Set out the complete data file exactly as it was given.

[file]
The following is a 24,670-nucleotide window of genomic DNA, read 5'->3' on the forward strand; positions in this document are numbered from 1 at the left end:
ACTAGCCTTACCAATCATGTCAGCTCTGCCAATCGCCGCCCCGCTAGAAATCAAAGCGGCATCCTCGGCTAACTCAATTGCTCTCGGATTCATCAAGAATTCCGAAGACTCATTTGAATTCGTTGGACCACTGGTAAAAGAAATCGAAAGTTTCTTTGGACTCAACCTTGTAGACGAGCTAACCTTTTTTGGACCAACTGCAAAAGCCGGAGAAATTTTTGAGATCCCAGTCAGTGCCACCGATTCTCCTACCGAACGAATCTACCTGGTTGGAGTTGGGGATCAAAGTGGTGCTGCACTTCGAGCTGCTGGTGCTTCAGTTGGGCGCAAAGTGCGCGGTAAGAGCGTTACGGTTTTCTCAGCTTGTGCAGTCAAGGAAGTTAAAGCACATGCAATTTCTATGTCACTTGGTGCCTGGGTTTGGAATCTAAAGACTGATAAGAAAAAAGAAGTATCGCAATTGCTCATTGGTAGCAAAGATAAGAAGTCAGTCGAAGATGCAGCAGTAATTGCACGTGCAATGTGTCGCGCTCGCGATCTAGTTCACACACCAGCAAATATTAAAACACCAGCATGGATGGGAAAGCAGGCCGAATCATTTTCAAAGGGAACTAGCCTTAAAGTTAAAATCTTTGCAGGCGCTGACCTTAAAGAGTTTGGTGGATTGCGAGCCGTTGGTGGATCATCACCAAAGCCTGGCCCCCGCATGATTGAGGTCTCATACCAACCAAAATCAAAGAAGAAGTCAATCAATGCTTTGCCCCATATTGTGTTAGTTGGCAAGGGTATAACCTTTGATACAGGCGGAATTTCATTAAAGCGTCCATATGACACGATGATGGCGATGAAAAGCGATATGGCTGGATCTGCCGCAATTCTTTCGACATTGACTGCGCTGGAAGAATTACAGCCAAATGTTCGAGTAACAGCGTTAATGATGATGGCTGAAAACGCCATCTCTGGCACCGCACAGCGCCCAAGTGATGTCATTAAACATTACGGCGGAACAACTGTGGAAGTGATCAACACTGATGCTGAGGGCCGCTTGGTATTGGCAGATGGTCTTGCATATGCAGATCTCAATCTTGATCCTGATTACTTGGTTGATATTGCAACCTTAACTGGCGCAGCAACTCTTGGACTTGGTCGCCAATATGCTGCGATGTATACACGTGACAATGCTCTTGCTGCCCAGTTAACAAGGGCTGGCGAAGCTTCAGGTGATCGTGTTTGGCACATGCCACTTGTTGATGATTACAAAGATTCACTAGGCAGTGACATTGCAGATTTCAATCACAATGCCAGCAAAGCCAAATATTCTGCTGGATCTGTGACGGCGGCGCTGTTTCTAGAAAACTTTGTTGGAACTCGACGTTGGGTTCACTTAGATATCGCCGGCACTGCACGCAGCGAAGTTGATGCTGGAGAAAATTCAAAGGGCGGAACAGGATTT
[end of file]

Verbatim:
The following is a 24,670-nucleotide window of genomic DNA, read 5'->3' on the forward strand; positions in this document are numbered from 1 at the left end:
ACTAGCCTTACCAATCATGTCAGCTCTGCCAATCGCCGCCCCGCTAGAAATCAAAGCGGCATCCTCGGCTAACTCAATTGCTCTCGGATTCATCAAGAATTCCGAAGACTCATTTGAATTCGTTGGACCACTGGTAAAAGAAATCGAAAGTTTCTTTGGACTCAACCTTGTAGACGAGCTAACCTTTTTTGGACCAACTGCAAAAGCCGGAGAAATTTTTGAGATCCCAGTCAGTGCCACCGATTCTCCTACCGAACGAATCTACCTGGTTGGAGTTGGGGATCAAAGTGGTGCTGCACTTCGAGCTGCTGGTGCTTCAGTTGGGCGCAAAGTGCGCGGTAAGAGCGTTACGGTTTTCTCAGCTTGTGCAGTCAAGGAAGTTAAAGCACATGCAATTTCTATGTCACTTGGTGCCTGGGTTTGGAATCTAAAGACTGATAAGAAAAAAGAAGTATCGCAATTGCTCATTGGTAGCAAAGATAAGAAGTCAGTCGAAGATGCAGCAGTAATTGCACGTGCAATGTGTCGCGCTCGCGATCTAGTTCACACACCAGCAAATATTAAAACACCAGCATGGATGGGAAAGCAGGCCGAATCATTTTCAAAGGGAACTAGCCTTAAAGTTAAAATCTTTGCAGGCGCTGACCTTAAAGAGTTTGGTGGATTGCGAGCCGTTGGTGGATCATCACCAAAGCCTGGCCCCCGCATGATTGAGGTCTCATACCAACCAAAATCAAAGAAGAAGTCAATCAATGCTTTGCCCCATATTGTGTTAGTTGGCAAGGGTATAACCTTTGATACAGGCGGAATTTCATTAAAGCGTCCATATGACACGATGATGGCGATGAAAAGCGATATGGCTGGATCTGCCGCAATTCTTTCGACATTGACTGCGCTGGAAGAATTACAGCCAAATGTTCGAGTAACAGCGTTAATGATGATGGCTGAAAACGCCATCTCTGGCACCGCACAGCGCCCAAGTGATGTCATTAAACATTACGGCGGAACAACTGTGGAAGTGATCAACACTGATGCTGAGGGCCGCTTGGTATTGGCAGATGGTCTTGCATATGCAGATCTCAATCTTGATCCTGATTACTTGGTTGATATTGCAACCTTAACTGGCGCAGCAACTCTTGGACTTGGTCGCCAATATGCTGCGATGTATACACGTGACAATGCTCTTGCTGCCCAGTTAACAAGGGCTGGCGAAGCTTCAGGTGATCGTGTTTGGCACATGCCACTTGTTGATGATTACAAAGATTCACTAGGCAGTGACATTGCAGATTTCAATCACAATGCCAGCAAAGCCAAATATTCTGCTGGATCTGTGACGGCGGCGCTGTTTCTAGAAAACTTTGTTGGAACTCGACGTTGGGTTCACTTAGATATCGCCGGCACTGCACGCAGCGAAGTTGATGCTGGAGAAAATTCAAAGGGCGGAACAGGATTT